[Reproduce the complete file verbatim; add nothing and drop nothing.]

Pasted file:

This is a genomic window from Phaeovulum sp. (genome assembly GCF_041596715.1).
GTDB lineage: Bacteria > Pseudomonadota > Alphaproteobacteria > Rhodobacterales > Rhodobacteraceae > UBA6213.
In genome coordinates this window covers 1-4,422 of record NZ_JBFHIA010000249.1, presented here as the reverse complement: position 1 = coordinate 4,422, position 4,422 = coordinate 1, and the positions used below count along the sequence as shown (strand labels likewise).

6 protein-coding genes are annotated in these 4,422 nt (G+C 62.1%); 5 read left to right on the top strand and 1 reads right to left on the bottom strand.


This is a genomic window from Phaeovulum sp. (genome assembly GCF_041596715.1).
GTDB lineage: Bacteria > Pseudomonadota > Alphaproteobacteria > Rhodobacterales > Rhodobacteraceae > UBA6213.
In genome coordinates this window covers 1-4,422 of record NZ_JBFHIA010000249.1, presented here as the reverse complement: position 1 = coordinate 4,422, position 4,422 = coordinate 1, and the positions used below count along the sequence as shown (strand labels likewise).

6 protein-coding genes are annotated in these 4,422 nt (G+C 62.1%); 5 read left to right on the top strand and 1 reads right to left on the bottom strand.